Should be symmetrical, neither too long nor too short. Back: Should be strong and straight, with no appearance of slackness behind the shoulders. Loin: Muscular and very slightly arched. A bitch may be slightly longer in couplings than a dog. Chest: Deep and muscular but neither full nor wide. Ribs fairly sprung, rather deep than round and well-ribbed back.
Should be set on rather high, carried gaily but not over the back or curled. It should be of good strength and substance and fairly long. Customarily the tail is docked so that two-thirds of its original length remains. The tail should be well covered with rough hair and free from fringe or feather. Only a natural tail (undocked) is allowed in countries where docking is banned by law.
Both fore and hind legs should be moved straight forward.
Shoulders: Must be fine, long and sloping Elbows: Working freely clear of the sides Forearm: Moderately long perfectly straight with plenty of bone and muscle. Pasterns:Short and straight, hardly noticeable.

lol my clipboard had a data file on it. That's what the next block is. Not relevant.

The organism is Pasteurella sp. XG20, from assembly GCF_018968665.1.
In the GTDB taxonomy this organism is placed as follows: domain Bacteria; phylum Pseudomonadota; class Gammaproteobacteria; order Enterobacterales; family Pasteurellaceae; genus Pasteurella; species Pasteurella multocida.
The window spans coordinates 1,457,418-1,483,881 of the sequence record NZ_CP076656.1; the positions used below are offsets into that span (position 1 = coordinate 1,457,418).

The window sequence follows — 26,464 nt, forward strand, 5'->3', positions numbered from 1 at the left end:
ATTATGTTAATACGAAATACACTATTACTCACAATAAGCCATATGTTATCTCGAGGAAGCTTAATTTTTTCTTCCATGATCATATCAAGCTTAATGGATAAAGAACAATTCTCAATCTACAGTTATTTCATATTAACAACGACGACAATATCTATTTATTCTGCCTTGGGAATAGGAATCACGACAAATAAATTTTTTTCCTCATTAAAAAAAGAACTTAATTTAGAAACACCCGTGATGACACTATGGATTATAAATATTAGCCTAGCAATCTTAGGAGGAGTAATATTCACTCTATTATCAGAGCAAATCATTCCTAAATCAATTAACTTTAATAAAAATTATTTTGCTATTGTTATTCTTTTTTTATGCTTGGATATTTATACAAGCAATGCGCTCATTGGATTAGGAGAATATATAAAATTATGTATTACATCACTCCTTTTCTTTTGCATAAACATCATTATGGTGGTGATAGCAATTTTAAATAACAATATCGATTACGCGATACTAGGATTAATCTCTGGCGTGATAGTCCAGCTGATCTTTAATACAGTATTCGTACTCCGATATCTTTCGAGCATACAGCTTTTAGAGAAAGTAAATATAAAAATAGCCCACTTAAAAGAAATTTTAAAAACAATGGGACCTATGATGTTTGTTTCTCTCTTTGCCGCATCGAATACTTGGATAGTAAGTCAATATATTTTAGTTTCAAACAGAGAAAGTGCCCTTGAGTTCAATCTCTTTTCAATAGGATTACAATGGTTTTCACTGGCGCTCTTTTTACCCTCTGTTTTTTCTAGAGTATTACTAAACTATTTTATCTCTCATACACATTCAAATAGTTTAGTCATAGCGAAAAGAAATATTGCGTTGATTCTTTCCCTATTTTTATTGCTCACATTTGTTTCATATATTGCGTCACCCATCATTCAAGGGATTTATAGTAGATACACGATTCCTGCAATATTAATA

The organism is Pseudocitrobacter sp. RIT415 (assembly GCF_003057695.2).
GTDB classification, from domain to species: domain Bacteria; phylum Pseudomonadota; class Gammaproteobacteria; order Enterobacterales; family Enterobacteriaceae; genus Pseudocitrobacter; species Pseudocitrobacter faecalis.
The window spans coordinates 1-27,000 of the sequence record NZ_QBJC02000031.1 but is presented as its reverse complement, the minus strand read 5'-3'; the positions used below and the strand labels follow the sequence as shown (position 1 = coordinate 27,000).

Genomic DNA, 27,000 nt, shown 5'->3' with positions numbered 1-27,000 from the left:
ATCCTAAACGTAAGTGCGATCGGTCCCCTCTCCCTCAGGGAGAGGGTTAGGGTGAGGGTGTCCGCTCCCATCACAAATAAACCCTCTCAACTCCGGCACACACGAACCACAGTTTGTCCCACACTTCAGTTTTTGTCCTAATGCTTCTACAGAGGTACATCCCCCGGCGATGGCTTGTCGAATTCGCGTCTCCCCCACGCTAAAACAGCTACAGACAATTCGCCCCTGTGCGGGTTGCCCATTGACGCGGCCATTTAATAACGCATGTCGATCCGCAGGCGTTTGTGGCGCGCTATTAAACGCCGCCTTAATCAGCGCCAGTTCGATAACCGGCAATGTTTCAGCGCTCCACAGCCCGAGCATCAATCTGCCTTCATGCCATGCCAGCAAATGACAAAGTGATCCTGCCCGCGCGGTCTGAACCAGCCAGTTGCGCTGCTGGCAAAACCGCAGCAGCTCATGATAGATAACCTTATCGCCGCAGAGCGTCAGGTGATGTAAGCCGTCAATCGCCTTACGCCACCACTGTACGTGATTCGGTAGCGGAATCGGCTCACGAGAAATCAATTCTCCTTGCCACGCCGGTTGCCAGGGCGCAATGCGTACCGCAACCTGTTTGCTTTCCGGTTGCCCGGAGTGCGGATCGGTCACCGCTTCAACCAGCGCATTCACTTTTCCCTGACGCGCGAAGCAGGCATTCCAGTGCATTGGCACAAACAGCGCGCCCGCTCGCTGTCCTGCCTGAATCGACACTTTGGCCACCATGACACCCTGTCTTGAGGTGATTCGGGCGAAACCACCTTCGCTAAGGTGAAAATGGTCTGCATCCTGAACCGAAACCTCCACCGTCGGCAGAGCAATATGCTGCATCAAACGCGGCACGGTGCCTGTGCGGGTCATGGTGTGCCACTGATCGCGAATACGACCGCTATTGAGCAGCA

Should be strong and muscular. Thighs: Powerful. Stifles: Moderately bent. Hocks: Near ground Feet: Should be strong, tolerably round and moderately small, toes arched and neither turned out nor in, black toenails most desirable. Pads sound and free from cracks or corny excrescence.
Gait / Movement
Fore and hindlegs carried straight forward and parallel, elbows move parallel to the axis of the body, working free of sides, stifles neither turning in nor out.
Hair: Should be dense and wiry in texture, having a broken appearance but still lying flat, the hairs growing so closely and strongly together that when parted with the fingers, the skin cannot be seen, free of softness and silkiness and not so long as to hide the outlines of the body, particularly in the hindquarters and free of lock or curl. Hair on face of same description as on body but short (about three-quarters of a centimetre long), almost smooth and straight, a slight beard is the only long hair (and it is only long in comparison with the rest) that is permissible and is characteristic. A “goats” beard is suggestive of there being silky and bad hair running through the coat generally. Legs free of feather and covered, like the head, with as hard a texture of coat as body but not so long.